How to best handle legacy code

The heart of a piece of software is its source code. Whether the program works the way it is supposed to and which functions can be performed depends on instructions and commands contained in this code. Programmers regularly edit, maintain, and update this code to optimize its usability. Any changes made to the code may result in software errors or affect the program’s functionality.

Maintaining and updating software is always particularly problematic for developers and programmers when they have to work with code that they did not write themselves or that was written for older operating systems that are no longer supported in equally old versions of the underlying programming language. Here you will learn exactly what legacy code is and how to best handle it.

Definition of legacy code

The term “legacy code” is used in the field of software technology. This term refers to old code that is usually no longer in active development. In a sense, legacy code is the antithesis of clean code which is easy to understand, maintain, and adapt. Legacy code is unwieldy, outdated, and messy, which can lead to numerous problems. The exact meaning of the term greatly depends on the developer’s perspective and current situation. However, in general, legacy code is characterized by the following aspects:

  • The code is no longer being maintained by the original developer
  • The code was originally written for operating systems that are no longer supported
  • You cannot use automated tests to find bugs in this code

What are the disadvantages of legacy code?

Why is legacy code used at all if it has so many disadvantages? Well, it simply cannot always be avoided. Often, over the course of a project, a new programmer will take over the maintenance and further development of the code. While the original developer usually has an intuitive understanding of the code, new team members will have to develop that same understanding. Sometimes parts of the code are overlooked or not fully understood.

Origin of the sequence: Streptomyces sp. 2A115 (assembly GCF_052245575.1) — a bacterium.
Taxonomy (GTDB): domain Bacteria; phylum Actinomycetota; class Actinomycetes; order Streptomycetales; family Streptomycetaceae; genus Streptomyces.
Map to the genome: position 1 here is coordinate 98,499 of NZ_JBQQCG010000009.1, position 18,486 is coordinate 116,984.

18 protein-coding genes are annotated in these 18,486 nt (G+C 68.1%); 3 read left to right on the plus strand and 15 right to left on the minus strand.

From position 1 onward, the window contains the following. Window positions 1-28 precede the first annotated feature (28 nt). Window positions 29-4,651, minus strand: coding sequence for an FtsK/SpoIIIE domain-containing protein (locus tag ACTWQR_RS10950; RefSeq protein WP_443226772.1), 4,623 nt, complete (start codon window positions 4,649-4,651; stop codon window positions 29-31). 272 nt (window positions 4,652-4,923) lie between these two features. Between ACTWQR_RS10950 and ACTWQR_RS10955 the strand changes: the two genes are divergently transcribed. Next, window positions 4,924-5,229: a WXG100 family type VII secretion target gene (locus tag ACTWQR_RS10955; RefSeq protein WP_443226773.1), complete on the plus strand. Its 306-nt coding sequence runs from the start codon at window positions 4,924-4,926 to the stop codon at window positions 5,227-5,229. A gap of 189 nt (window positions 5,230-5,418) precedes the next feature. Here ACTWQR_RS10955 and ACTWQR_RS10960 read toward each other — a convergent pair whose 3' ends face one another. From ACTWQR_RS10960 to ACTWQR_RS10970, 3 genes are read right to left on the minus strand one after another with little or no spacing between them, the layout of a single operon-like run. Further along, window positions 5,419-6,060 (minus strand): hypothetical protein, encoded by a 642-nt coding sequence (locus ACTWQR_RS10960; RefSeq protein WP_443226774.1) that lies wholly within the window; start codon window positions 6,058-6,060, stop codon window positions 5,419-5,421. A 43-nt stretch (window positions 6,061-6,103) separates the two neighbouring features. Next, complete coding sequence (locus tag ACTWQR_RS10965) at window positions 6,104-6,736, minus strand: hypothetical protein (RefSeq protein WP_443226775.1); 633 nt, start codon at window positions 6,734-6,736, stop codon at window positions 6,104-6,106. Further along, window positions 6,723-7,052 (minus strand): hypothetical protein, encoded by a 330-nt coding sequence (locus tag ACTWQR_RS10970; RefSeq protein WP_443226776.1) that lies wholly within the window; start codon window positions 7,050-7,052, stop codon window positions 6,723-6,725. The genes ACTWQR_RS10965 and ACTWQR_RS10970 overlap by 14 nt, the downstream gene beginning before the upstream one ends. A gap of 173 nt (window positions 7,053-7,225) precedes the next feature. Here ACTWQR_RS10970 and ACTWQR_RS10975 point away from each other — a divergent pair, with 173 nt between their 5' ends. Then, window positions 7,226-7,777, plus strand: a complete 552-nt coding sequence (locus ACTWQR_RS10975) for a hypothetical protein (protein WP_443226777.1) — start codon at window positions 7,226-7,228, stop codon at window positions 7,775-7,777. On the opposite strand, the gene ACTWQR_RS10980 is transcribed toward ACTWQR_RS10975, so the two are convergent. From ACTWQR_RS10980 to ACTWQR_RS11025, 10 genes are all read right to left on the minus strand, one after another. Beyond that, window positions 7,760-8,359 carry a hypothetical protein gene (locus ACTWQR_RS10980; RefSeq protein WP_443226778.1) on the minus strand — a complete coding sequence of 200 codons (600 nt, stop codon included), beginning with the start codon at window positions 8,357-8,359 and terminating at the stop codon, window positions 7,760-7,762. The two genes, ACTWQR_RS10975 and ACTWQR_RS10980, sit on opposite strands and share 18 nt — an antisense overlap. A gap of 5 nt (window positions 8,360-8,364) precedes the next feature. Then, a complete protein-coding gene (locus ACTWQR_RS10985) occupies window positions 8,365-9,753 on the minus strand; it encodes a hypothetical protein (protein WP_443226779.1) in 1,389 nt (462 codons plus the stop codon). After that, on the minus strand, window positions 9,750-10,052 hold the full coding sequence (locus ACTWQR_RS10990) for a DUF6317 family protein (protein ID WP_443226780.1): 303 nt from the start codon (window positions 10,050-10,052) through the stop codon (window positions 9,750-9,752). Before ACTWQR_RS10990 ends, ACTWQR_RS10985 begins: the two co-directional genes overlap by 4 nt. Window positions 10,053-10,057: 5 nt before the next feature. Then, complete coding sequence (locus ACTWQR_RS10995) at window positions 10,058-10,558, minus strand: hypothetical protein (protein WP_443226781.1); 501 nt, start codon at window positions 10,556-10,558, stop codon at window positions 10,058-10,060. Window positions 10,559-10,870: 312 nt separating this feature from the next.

If a piece of code is maintained, updated, and edited by numerous different programmers over many years, that code can become a patchwork quilt as time goes on that is increasingly difficult to understand and modify. The problem is that, at some point, it will become impossible to make any required updates or modifications to the code as no one will understand it or its functionality.

Another disadvantage of legacy code is that you cannot perform regression testing (automated tests) on it because its programming is too bulky, unwieldy, and patchy. That’s why developers dealing with legacy code have to perform a significantly greater amount of manual testing. It is more difficult to fix bugs and more complicated to implement updates.

Refactoring: the right solution for legacy code

Legacy code is something that developers are reluctant to deal with for a variety of reasons. One of the biggest issues is that you cannot use automated tests to check the code for bugs or errors. So, what can developers do if they suddenly find themselves confronted with legacy code when working on a new project?

The best solution is probably refactoring the code. In this development process, code is restructured without changing its original function. However, before the actual restructuring can happen, the programmers must first understand what each part of the code is responsible for. In addition, tests must be performed to check all the functions.

They can only begin the actual refactoring once it is clear how the code works. The code is then optimized piece by piece. Any unnecessary code is removed or rewritten. Classes and variables in the code are simplified and merged. Command methods are adapted and rewritten. In the end, refactoring is basically a general overhaul of the legacy code. The resulting code is easier to understand, maintain, and adapt.

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